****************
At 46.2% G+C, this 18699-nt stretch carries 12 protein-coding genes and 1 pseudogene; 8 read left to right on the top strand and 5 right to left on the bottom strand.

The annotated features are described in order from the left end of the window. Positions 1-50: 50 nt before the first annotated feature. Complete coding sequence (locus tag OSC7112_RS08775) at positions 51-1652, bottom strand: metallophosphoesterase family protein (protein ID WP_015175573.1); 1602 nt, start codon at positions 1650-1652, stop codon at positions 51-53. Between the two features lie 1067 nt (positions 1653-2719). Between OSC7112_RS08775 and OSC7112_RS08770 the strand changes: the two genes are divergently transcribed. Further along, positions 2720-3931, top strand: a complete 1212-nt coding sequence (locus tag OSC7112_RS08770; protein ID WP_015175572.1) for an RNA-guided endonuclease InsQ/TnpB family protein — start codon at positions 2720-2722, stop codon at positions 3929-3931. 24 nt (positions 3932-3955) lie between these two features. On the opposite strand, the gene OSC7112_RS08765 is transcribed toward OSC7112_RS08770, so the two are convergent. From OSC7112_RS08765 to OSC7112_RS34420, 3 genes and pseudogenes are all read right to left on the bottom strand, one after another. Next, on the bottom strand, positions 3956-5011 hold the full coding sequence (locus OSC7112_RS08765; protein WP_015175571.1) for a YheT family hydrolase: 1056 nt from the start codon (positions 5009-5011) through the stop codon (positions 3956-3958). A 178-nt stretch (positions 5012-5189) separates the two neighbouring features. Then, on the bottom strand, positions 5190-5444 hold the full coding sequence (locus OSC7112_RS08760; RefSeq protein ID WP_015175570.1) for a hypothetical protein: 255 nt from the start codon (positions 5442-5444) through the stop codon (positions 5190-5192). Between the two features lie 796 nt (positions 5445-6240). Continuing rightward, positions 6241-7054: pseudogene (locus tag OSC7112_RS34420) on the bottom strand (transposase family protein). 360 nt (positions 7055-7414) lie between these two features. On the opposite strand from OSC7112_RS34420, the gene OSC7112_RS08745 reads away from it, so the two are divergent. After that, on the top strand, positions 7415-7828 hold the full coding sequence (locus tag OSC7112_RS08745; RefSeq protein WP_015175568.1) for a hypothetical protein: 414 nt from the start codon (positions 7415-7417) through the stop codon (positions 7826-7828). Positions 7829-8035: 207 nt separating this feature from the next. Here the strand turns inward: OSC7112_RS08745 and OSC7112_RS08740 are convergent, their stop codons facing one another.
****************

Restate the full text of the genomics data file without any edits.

At 46.2% G+C, this 18699-nt stretch carries 12 protein-coding genes and 1 pseudogene; 8 read left to right on the top strand and 5 right to left on the bottom strand.

The annotated features are described in order from the left end of the window. Positions 1-50: 50 nt before the first annotated feature. Complete coding sequence (locus tag OSC7112_RS08775) at positions 51-1652, bottom strand: metallophosphoesterase family protein (protein ID WP_015175573.1); 1602 nt, start codon at positions 1650-1652, stop codon at positions 51-53. Between the two features lie 1067 nt (positions 1653-2719). Between OSC7112_RS08775 and OSC7112_RS08770 the strand changes: the two genes are divergently transcribed. Further along, positions 2720-3931, top strand: a complete 1212-nt coding sequence (locus tag OSC7112_RS08770; protein ID WP_015175572.1) for an RNA-guided endonuclease InsQ/TnpB family protein — start codon at positions 2720-2722, stop codon at positions 3929-3931. 24 nt (positions 3932-3955) lie between these two features. On the opposite strand, the gene OSC7112_RS08765 is transcribed toward OSC7112_RS08770, so the two are convergent. From OSC7112_RS08765 to OSC7112_RS34420, 3 genes and pseudogenes are all read right to left on the bottom strand, one after another. Next, on the bottom strand, positions 3956-5011 hold the full coding sequence (locus OSC7112_RS08765; protein WP_015175571.1) for a YheT family hydrolase: 1056 nt from the start codon (positions 5009-5011) through the stop codon (positions 3956-3958). A 178-nt stretch (positions 5012-5189) separates the two neighbouring features. Then, on the bottom strand, positions 5190-5444 hold the full coding sequence (locus OSC7112_RS08760; RefSeq protein ID WP_015175570.1) for a hypothetical protein: 255 nt from the start codon (positions 5442-5444) through the stop codon (positions 5190-5192). Between the two features lie 796 nt (positions 5445-6240). Continuing rightward, positions 6241-7054: pseudogene (locus tag OSC7112_RS34420) on the bottom strand (transposase family protein). 360 nt (positions 7055-7414) lie between these two features. On the opposite strand from OSC7112_RS34420, the gene OSC7112_RS08745 reads away from it, so the two are divergent. After that, on the top strand, positions 7415-7828 hold the full coding sequence (locus tag OSC7112_RS08745; RefSeq protein WP_015175568.1) for a hypothetical protein: 414 nt from the start codon (positions 7415-7417) through the stop codon (positions 7826-7828). Positions 7829-8035: 207 nt separating this feature from the next. Here the strand turns inward: OSC7112_RS08745 and OSC7112_RS08740 are convergent, their stop codons facing one another.